Leader Blues

Friday, July 25, 2008

TOP STORY > >In hard times, many more need subsidized housing

Leader staff writer

Last week, the Jacksonville Housing Authority sent off its annual self-assessment for management of Section 8 housing a month early in hopes of getting a performance score back as quickly as possible from the U.S. Housing and Urban Development (HUD) agency.

The federal program provides affordable housing to lower-income persons by subsidizing rents on qualifying, privately owned properties.

A “high performer” score is what housing authority director Phil Nix and the housing authority board of directors are shooting for as a way to open doors to opportunities that could expand low-income housing in Jacksonville.

“We want a housing authority that is proactive, looking down the road and expanding where we can, because there is a big need,” said Jim Durham, chairman of the housing authority board of directors.

The need in Jacksonville for low-income housing is so desperate that on the two days out of the year that new applications are taken for Section 8 rentals, people are lined at the door before dawn hoping to get a spot.

“They are here at five-thirty, six in the morning, and the doors don’t open ‘til eight,” Nix said. “Generally we have to have a police officer close by. We could easily have a waiting list of a thousand people. We get calls daily from people wanting Section 8.”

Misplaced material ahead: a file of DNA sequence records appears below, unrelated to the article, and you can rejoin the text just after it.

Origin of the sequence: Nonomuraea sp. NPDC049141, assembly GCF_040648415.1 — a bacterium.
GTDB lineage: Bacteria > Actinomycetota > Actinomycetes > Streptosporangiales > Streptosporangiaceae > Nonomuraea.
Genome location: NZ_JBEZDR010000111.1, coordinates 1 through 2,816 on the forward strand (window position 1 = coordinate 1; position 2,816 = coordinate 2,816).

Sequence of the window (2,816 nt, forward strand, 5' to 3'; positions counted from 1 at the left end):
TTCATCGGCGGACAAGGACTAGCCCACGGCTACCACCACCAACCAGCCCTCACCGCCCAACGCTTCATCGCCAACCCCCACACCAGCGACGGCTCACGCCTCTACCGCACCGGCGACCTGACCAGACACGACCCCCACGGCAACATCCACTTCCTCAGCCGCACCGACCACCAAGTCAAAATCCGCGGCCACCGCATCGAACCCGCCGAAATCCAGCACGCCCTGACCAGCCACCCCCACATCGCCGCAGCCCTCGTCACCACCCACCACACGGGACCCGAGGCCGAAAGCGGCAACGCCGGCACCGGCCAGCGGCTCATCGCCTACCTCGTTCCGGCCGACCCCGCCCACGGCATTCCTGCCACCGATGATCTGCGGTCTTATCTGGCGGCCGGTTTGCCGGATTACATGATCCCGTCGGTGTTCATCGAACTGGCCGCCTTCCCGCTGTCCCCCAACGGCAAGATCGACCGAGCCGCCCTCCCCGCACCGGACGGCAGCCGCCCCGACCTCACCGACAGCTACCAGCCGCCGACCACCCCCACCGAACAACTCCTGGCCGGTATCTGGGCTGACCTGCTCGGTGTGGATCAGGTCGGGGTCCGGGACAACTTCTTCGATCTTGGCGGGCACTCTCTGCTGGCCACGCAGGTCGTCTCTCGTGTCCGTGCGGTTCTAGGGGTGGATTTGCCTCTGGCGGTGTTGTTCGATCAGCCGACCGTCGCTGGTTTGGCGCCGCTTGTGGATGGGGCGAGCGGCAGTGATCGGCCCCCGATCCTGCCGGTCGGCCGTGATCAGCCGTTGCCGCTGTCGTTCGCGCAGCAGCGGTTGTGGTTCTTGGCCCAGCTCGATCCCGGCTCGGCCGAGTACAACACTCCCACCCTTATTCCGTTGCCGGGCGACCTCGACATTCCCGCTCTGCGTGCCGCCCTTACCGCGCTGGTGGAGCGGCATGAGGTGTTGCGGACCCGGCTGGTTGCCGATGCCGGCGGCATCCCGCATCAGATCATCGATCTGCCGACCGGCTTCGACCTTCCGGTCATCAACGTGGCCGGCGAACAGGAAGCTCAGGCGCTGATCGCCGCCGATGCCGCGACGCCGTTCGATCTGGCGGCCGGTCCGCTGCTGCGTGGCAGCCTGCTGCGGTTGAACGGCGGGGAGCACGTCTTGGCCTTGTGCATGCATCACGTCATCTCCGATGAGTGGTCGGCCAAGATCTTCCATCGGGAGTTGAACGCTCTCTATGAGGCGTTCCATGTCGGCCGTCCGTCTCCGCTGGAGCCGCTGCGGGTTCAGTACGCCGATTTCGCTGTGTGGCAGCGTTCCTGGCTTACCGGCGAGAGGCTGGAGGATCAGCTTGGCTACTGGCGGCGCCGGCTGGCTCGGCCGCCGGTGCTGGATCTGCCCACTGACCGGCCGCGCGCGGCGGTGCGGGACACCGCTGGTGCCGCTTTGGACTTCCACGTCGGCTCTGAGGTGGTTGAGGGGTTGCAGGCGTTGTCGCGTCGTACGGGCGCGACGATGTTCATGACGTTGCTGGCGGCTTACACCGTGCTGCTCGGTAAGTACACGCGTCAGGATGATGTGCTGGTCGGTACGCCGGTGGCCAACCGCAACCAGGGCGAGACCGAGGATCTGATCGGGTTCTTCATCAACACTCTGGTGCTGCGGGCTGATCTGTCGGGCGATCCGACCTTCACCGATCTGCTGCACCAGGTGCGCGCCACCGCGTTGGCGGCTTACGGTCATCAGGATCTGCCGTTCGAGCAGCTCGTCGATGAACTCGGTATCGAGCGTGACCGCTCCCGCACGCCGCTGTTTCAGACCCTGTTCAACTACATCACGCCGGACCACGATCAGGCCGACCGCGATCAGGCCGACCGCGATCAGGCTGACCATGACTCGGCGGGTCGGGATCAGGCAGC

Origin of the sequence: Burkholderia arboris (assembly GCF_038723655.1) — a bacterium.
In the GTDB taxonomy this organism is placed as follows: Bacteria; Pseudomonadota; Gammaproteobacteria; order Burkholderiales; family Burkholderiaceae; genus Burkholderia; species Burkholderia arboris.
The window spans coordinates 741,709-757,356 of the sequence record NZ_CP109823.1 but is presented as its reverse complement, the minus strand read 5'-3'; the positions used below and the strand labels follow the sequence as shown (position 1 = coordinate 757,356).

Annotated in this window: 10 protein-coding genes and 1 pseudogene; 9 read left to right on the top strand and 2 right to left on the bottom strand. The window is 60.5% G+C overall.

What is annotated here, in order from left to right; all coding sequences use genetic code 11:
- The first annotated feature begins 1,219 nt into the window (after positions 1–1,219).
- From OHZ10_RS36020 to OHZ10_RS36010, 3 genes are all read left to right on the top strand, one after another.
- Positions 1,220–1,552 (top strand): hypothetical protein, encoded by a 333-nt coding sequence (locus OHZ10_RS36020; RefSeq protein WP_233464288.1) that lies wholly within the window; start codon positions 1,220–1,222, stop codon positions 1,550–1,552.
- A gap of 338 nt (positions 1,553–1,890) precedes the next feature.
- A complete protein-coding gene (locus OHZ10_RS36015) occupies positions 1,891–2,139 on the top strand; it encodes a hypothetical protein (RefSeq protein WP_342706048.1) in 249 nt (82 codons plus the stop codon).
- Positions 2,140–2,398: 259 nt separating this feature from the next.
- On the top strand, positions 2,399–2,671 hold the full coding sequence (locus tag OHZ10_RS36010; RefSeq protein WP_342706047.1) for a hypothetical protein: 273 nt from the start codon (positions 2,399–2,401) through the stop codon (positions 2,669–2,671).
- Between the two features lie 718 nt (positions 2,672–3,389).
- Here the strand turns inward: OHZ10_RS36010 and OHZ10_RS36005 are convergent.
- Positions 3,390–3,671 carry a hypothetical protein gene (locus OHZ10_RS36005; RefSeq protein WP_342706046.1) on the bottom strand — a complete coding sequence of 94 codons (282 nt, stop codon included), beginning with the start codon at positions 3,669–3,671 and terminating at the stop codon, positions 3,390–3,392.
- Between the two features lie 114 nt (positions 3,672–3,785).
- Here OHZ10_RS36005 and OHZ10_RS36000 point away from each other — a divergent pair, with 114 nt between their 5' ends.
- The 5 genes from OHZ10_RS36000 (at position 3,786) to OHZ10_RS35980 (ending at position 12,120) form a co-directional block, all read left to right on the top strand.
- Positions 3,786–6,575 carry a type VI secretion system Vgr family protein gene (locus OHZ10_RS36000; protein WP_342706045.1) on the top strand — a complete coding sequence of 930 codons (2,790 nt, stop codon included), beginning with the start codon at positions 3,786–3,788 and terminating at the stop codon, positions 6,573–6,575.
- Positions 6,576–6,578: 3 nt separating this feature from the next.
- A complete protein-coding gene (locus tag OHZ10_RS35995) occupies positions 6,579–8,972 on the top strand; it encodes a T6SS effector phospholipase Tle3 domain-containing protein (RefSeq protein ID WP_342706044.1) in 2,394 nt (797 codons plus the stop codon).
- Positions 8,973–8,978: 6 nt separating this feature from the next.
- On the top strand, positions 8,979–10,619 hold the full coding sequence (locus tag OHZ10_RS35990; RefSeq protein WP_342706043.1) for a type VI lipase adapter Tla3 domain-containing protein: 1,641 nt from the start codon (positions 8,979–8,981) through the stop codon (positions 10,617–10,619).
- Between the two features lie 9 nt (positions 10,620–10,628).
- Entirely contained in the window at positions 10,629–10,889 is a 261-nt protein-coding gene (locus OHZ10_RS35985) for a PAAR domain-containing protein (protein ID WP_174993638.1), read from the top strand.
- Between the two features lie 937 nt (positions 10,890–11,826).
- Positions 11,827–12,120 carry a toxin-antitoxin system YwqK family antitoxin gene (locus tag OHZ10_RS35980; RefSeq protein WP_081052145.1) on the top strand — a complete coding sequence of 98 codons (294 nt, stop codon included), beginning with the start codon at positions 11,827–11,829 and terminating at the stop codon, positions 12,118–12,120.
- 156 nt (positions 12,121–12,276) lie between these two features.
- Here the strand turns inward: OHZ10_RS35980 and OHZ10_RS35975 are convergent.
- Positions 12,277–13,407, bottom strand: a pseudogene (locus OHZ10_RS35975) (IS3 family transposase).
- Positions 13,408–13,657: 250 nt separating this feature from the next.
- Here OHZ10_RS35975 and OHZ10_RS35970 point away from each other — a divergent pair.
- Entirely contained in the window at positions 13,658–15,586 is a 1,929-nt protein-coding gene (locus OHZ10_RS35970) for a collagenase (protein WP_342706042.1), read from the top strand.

By law, the Section 8 waiting list can be no longer than the number of new applicants served in the previous year, currently at 215 slots. When the number dwindles down to 30 or 40, Nix sets a date for taking applications. He thinks that may come in September.

The housing authority oversees 362 Section 8 properties in Jacksonville as well as the Max A. Howell public-housing complex.

The waiting list for that program also stays full. Right now, 98 of the 100 apartments are rented with the other two under repair.

In 2006, the Jacksonville Housing Authority’s performance rating was upgraded to “standard” from “troubled.” The poor rating was in effect for two years under the previous director and board due to failure to follow budgetary and reporting guidelines required by HUD.

One way to alleviate Jackson-ville’s shortage of affordable housing is to build some more. The housing authority board is considering hiring a consultant to advise them on the feasibility of taking on such a project, which they say has already generated some interest from investors.

If the Jacksonville Housing Authority earns the top performance rating, it will be the first time since 1992.

When the board met last week to sign off on the report, members were optimistic about the chance of getting a high score because the Little Rock HUD office has been referring other housing authority agencies around the state to Nix for technical assistance.

“Evidently HUD is thinking we have gotten straightened out and can help other people,” Nix said.